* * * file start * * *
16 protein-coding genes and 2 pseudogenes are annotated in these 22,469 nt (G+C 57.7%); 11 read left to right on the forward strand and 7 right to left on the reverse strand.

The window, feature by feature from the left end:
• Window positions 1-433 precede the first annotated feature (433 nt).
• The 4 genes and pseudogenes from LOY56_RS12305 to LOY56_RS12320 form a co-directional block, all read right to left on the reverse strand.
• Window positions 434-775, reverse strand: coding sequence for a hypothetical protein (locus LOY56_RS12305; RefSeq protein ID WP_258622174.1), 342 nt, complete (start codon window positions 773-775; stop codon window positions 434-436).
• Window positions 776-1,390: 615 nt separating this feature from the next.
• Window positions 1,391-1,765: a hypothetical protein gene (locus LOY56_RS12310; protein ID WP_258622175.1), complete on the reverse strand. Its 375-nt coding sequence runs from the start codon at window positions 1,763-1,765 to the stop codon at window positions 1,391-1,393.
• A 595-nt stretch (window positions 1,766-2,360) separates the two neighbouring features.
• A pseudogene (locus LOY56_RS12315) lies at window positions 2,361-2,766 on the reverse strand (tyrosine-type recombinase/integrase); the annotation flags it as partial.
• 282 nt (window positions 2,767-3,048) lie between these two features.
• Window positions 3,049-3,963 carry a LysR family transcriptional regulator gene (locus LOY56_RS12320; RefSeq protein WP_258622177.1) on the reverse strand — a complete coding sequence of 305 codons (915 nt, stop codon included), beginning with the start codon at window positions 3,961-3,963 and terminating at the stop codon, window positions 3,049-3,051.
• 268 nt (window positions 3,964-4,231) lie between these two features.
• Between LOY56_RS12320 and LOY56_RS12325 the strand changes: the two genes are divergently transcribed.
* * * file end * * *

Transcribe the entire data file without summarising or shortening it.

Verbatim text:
16 protein-coding genes and 2 pseudogenes are annotated in these 22,469 nt (G+C 57.7%); 11 read left to right on the forward strand and 7 right to left on the reverse strand.

The window, feature by feature from the left end:
• Window positions 1-433 precede the first annotated feature (433 nt).
• The 4 genes and pseudogenes from LOY56_RS12305 to LOY56_RS12320 form a co-directional block, all read right to left on the reverse strand.
• Window positions 434-775, reverse strand: coding sequence for a hypothetical protein (locus LOY56_RS12305; RefSeq protein ID WP_258622174.1), 342 nt, complete (start codon window positions 773-775; stop codon window positions 434-436).
• Window positions 776-1,390: 615 nt separating this feature from the next.
• Window positions 1,391-1,765: a hypothetical protein gene (locus LOY56_RS12310; protein ID WP_258622175.1), complete on the reverse strand. Its 375-nt coding sequence runs from the start codon at window positions 1,763-1,765 to the stop codon at window positions 1,391-1,393.
• A 595-nt stretch (window positions 1,766-2,360) separates the two neighbouring features.
• A pseudogene (locus LOY56_RS12315) lies at window positions 2,361-2,766 on the reverse strand (tyrosine-type recombinase/integrase); the annotation flags it as partial.
• 282 nt (window positions 2,767-3,048) lie between these two features.
• Window positions 3,049-3,963 carry a LysR family transcriptional regulator gene (locus LOY56_RS12320; RefSeq protein WP_258622177.1) on the reverse strand — a complete coding sequence of 305 codons (915 nt, stop codon included), beginning with the start codon at window positions 3,961-3,963 and terminating at the stop codon, window positions 3,049-3,051.
• 268 nt (window positions 3,964-4,231) lie between these two features.
• Between LOY56_RS12320 and LOY56_RS12325 the strand changes: the two genes are divergently transcribed.